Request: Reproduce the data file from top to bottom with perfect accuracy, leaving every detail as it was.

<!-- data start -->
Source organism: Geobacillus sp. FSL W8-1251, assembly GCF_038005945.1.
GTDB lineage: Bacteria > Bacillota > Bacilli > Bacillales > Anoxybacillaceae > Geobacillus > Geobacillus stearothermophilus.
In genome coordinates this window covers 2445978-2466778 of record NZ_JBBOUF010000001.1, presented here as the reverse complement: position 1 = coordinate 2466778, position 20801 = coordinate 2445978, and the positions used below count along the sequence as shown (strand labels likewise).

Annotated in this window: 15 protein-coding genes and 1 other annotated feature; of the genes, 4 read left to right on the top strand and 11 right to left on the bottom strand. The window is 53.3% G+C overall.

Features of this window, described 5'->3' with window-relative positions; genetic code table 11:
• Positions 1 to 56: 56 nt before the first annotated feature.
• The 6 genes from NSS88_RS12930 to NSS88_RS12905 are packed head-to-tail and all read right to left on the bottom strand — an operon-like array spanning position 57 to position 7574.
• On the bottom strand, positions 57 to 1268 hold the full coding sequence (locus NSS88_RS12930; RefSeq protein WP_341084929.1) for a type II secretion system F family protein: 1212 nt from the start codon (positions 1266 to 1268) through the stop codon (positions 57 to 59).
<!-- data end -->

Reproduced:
Source organism: Geobacillus sp. FSL W8-1251, assembly GCF_038005945.1.
GTDB lineage: Bacteria > Bacillota > Bacilli > Bacillales > Anoxybacillaceae > Geobacillus > Geobacillus stearothermophilus.
In genome coordinates this window covers 2445978-2466778 of record NZ_JBBOUF010000001.1, presented here as the reverse complement: position 1 = coordinate 2466778, position 20801 = coordinate 2445978, and the positions used below count along the sequence as shown (strand labels likewise).

Annotated in this window: 15 protein-coding genes and 1 other annotated feature; of the genes, 4 read left to right on the top strand and 11 right to left on the bottom strand. The window is 53.3% G+C overall.

Features of this window, described 5'->3' with window-relative positions; genetic code table 11:
• Positions 1 to 56: 56 nt before the first annotated feature.
• The 6 genes from NSS88_RS12930 to NSS88_RS12905 are packed head-to-tail and all read right to left on the bottom strand — an operon-like array spanning position 57 to position 7574.
• On the bottom strand, positions 57 to 1268 hold the full coding sequence (locus NSS88_RS12930; RefSeq protein WP_341084929.1) for a type II secretion system F family protein: 1212 nt from the start codon (positions 1266 to 1268) through the stop codon (positions 57 to 59).